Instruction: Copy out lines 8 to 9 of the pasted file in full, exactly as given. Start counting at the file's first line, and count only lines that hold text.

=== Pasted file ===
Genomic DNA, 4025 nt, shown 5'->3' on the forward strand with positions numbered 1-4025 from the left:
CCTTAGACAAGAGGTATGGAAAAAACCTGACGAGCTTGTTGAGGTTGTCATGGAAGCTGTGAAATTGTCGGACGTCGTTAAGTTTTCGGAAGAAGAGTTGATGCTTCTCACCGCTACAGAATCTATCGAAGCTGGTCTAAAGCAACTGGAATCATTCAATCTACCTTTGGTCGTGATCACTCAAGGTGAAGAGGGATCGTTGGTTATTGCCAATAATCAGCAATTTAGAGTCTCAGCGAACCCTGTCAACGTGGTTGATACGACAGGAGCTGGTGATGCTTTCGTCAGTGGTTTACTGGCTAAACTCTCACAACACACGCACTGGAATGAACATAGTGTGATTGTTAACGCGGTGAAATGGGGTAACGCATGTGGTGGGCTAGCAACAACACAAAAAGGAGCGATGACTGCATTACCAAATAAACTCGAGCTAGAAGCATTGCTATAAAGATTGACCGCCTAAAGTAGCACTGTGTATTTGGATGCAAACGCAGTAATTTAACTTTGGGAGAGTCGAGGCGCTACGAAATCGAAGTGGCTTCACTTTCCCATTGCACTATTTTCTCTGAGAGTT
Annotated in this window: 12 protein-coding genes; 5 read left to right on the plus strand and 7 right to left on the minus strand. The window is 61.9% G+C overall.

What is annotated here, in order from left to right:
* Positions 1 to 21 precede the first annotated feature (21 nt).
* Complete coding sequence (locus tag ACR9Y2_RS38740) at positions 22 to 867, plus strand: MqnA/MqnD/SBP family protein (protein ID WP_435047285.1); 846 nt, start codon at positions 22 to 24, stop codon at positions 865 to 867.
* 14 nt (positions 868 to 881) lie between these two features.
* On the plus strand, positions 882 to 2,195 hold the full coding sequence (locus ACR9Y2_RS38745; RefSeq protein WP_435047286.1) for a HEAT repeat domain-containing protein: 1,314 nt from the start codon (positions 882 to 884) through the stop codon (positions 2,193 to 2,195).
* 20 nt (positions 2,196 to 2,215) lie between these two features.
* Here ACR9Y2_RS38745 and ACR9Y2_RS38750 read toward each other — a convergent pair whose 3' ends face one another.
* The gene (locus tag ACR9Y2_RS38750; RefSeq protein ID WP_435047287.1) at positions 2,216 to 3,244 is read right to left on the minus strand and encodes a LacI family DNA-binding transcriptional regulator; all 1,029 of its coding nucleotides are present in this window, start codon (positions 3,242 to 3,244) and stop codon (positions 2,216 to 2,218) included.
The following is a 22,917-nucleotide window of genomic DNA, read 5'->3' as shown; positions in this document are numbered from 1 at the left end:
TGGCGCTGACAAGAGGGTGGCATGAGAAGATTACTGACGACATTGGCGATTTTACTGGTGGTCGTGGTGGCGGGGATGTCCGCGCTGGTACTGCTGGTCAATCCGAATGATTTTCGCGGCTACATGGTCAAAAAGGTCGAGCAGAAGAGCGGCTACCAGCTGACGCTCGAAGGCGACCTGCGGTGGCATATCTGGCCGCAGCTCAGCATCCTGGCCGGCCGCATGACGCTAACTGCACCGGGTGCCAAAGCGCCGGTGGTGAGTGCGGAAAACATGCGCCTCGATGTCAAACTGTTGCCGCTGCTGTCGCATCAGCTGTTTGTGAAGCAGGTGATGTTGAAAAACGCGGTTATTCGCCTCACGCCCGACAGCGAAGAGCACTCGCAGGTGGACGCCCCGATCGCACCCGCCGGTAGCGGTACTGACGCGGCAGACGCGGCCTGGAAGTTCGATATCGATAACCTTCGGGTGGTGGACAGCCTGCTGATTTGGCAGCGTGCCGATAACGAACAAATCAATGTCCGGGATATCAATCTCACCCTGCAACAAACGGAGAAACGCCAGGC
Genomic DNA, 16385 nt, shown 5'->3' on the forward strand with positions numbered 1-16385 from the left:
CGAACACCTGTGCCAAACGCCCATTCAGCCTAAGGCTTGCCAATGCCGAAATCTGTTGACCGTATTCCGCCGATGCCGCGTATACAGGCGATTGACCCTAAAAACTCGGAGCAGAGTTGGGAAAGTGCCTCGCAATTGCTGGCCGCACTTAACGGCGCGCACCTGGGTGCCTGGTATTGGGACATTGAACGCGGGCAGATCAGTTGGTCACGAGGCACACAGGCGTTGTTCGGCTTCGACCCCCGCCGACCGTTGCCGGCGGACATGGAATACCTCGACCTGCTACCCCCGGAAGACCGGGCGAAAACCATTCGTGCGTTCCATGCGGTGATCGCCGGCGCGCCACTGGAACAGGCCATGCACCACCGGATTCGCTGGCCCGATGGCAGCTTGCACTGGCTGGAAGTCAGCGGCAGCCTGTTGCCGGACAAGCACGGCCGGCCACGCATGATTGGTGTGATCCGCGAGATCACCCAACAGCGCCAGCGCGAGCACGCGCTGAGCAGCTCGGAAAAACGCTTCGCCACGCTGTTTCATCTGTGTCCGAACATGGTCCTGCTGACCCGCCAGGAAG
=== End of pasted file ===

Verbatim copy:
* On the plus strand, positions 882 to 2,195 hold the full coding sequence (locus ACR9Y2_RS38745; RefSeq protein WP_435047286.1) for a HEAT repeat domain-containing protein: 1,314 nt from the start codon (positions 882 to 884) through the stop codon (positions 2,193 to 2,195).
* 20 nt (positions 2,196 to 2,215) lie between these two features.